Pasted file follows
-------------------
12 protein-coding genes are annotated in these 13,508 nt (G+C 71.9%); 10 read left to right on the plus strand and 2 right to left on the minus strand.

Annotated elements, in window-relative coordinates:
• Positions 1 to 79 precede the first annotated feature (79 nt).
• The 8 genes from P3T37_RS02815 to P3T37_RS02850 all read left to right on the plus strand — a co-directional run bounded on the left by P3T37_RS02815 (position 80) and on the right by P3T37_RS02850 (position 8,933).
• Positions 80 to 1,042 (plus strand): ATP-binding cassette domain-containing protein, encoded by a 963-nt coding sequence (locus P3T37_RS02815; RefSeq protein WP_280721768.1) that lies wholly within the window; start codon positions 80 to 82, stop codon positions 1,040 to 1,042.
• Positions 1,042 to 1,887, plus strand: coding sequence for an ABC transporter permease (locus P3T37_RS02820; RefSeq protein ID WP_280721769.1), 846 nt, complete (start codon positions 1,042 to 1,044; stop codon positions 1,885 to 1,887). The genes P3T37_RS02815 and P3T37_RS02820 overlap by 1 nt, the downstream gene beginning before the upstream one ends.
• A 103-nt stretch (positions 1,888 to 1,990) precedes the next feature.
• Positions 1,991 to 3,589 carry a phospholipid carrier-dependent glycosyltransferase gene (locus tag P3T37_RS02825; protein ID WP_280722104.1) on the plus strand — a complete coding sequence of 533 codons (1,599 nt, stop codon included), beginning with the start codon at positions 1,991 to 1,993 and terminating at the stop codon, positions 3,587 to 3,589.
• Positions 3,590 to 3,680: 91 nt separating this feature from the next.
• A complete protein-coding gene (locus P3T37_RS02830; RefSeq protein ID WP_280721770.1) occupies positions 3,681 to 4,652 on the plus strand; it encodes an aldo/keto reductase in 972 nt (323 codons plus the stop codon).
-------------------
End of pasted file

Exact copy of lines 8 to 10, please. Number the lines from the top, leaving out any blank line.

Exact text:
• Positions 1,991 to 3,589 carry a phospholipid carrier-dependent glycosyltransferase gene (locus tag P3T37_RS02825; protein ID WP_280722104.1) on the plus strand — a complete coding sequence of 533 codons (1,599 nt, stop codon included), beginning with the start codon at positions 1,991 to 1,993 and terminating at the stop codon, positions 3,587 to 3,589.
• Positions 3,590 to 3,680: 91 nt separating this feature from the next.
• A complete protein-coding gene (locus P3T37_RS02830; RefSeq protein ID WP_280721770.1) occupies positions 3,681 to 4,652 on the plus strand; it encodes an aldo/keto reductase in 972 nt (323 codons plus the stop codon).